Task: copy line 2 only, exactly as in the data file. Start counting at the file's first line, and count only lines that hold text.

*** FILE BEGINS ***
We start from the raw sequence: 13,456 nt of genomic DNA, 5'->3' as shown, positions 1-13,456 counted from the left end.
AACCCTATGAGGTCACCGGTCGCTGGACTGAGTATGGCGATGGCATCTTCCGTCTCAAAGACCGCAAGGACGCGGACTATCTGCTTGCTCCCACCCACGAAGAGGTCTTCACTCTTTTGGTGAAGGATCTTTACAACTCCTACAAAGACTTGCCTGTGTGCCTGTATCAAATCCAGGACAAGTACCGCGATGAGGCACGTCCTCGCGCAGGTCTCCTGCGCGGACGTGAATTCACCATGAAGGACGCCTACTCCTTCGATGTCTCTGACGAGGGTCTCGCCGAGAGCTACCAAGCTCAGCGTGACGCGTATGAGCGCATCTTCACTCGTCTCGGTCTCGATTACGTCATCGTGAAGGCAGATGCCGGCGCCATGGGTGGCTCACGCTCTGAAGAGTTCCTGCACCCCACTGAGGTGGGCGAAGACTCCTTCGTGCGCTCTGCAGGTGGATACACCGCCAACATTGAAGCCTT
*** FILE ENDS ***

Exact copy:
AACCCTATGAGGTCACCGGTCGCTGGACTGAGTATGGCGATGGCATCTTCCGTCTCAAAGACCGCAAGGACGCGGACTATCTGCTTGCTCCCACCCACGAAGAGGTCTTCACTCTTTTGGTGAAGGATCTTTACAACTCCTACAAAGACTTGCCTGTGTGCCTGTATCAAATCCAGGACAAGTACCGCGATGAGGCACGTCCTCGCGCAGGTCTCCTGCGCGGACGTGAATTCACCATGAAGGACGCCTACTCCTTCGATGTCTCTGACGAGGGTCTCGCCGAGAGCTACCAAGCTCAGCGTGACGCGTATGAGCGCATCTTCACTCGTCTCGGTCTCGATTACGTCATCGTGAAGGCAGATGCCGGCGCCATGGGTGGCTCACGCTCTGAAGAGTTCCTGCACCCCACTGAGGTGGGCGAAGACTCCTTCGTGCGCTCTGCAGGTGGATACACCGCCAACATTGAAGCCTT